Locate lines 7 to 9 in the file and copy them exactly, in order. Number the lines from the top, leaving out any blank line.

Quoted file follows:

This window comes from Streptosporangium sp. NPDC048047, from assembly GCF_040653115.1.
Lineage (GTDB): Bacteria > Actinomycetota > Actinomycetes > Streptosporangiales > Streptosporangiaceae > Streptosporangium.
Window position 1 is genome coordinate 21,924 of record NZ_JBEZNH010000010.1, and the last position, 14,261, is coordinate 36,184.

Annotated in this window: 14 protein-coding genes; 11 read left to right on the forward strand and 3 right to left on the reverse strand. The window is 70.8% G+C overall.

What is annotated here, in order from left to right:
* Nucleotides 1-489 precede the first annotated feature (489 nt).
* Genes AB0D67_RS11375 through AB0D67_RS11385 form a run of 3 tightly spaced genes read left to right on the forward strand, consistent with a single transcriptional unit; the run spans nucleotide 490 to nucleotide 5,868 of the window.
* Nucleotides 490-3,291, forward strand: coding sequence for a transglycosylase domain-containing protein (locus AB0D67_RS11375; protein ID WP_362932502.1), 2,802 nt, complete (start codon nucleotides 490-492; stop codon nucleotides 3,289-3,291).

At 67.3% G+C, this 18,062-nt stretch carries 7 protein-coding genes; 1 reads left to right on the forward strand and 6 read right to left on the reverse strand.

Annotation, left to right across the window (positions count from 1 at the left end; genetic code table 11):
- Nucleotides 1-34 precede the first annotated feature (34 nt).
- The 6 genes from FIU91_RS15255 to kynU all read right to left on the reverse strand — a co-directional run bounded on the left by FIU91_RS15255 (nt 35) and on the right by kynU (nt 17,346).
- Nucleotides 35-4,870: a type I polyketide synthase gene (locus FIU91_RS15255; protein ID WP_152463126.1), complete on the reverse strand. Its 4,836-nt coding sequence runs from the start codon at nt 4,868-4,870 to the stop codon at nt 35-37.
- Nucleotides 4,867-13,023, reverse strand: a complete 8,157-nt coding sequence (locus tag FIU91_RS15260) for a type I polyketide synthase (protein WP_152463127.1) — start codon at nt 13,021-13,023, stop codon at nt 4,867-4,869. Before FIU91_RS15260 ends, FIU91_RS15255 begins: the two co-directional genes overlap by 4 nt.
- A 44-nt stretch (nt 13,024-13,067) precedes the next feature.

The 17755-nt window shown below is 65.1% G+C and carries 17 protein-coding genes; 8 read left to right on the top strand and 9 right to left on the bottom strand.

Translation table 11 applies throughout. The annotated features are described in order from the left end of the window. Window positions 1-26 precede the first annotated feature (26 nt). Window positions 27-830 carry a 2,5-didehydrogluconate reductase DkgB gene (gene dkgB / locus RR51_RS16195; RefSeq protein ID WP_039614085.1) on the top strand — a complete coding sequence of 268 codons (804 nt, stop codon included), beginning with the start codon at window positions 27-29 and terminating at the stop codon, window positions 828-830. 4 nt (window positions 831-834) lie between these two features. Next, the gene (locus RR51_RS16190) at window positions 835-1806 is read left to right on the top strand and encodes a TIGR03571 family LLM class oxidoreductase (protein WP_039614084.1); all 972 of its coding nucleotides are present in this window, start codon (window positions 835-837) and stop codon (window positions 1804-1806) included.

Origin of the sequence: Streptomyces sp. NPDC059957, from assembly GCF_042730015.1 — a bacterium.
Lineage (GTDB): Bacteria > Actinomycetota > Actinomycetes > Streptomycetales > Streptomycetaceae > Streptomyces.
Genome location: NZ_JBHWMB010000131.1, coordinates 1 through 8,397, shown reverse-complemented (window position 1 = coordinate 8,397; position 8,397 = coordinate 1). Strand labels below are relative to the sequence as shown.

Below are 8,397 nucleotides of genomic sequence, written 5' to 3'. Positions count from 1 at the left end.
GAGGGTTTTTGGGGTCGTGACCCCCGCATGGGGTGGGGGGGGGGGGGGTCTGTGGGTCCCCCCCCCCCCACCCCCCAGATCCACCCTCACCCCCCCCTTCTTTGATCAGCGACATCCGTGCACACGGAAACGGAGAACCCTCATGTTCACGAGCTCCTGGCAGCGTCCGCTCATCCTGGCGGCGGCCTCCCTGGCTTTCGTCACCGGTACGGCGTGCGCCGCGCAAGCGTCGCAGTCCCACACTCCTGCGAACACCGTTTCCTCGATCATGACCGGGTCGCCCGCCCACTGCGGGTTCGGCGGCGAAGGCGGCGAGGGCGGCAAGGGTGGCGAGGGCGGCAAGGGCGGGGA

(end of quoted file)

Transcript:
* Genes AB0D67_RS11375 through AB0D67_RS11385 form a run of 3 tightly spaced genes read left to right on the forward strand, consistent with a single transcriptional unit; the run spans nucleotide 490 to nucleotide 5,868 of the window.
* Nucleotides 490-3,291, forward strand: coding sequence for a transglycosylase domain-containing protein (locus AB0D67_RS11375; protein ID WP_362932502.1), 2,802 nt, complete (start codon nucleotides 490-492; stop codon nucleotides 3,289-3,291).

At 67.3% G+C, this 18,062-nt stretch carries 7 protein-coding genes; 1 reads left to right on the forward strand and 6 read right to left on the reverse strand.